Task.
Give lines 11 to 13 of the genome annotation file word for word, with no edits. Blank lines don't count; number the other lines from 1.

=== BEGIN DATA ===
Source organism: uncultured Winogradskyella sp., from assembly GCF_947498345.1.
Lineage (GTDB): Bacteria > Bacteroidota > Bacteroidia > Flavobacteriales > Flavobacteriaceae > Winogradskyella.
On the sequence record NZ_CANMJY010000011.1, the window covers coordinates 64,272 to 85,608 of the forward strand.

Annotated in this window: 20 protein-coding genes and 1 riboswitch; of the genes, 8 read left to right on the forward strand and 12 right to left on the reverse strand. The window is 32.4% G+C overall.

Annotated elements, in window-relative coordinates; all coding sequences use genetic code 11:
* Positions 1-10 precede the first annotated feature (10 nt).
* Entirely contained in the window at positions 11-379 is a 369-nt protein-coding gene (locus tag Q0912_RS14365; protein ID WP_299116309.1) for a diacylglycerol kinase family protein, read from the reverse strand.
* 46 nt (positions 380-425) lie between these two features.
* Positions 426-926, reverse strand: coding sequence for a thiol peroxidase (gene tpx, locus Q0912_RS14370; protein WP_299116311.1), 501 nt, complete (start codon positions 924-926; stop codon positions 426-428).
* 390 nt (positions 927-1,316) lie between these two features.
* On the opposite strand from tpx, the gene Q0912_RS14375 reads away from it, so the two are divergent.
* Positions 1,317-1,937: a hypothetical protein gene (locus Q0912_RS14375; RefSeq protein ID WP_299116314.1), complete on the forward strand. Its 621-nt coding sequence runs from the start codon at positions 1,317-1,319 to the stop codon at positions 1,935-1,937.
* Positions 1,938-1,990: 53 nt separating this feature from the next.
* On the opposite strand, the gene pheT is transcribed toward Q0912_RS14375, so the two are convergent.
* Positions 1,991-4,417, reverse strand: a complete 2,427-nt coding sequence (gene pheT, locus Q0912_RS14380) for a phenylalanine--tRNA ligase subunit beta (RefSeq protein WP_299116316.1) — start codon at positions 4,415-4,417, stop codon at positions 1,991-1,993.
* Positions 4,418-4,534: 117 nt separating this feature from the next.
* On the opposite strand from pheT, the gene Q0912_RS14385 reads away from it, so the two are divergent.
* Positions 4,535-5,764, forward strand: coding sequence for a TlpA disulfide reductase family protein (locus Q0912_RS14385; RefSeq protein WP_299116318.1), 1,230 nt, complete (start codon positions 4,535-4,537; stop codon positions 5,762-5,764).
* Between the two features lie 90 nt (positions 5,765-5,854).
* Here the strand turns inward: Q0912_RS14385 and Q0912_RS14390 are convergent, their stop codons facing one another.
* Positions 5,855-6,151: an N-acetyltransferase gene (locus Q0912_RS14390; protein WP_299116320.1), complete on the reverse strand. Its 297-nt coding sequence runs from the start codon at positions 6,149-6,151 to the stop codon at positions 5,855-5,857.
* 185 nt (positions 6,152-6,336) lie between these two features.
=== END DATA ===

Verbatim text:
* On the opposite strand from tpx, the gene Q0912_RS14375 reads away from it, so the two are divergent.
* Positions 1,317-1,937: a hypothetical protein gene (locus Q0912_RS14375; RefSeq protein ID WP_299116314.1), complete on the forward strand. Its 621-nt coding sequence runs from the start codon at positions 1,317-1,319 to the stop codon at positions 1,935-1,937.
* Positions 1,938-1,990: 53 nt separating this feature from the next.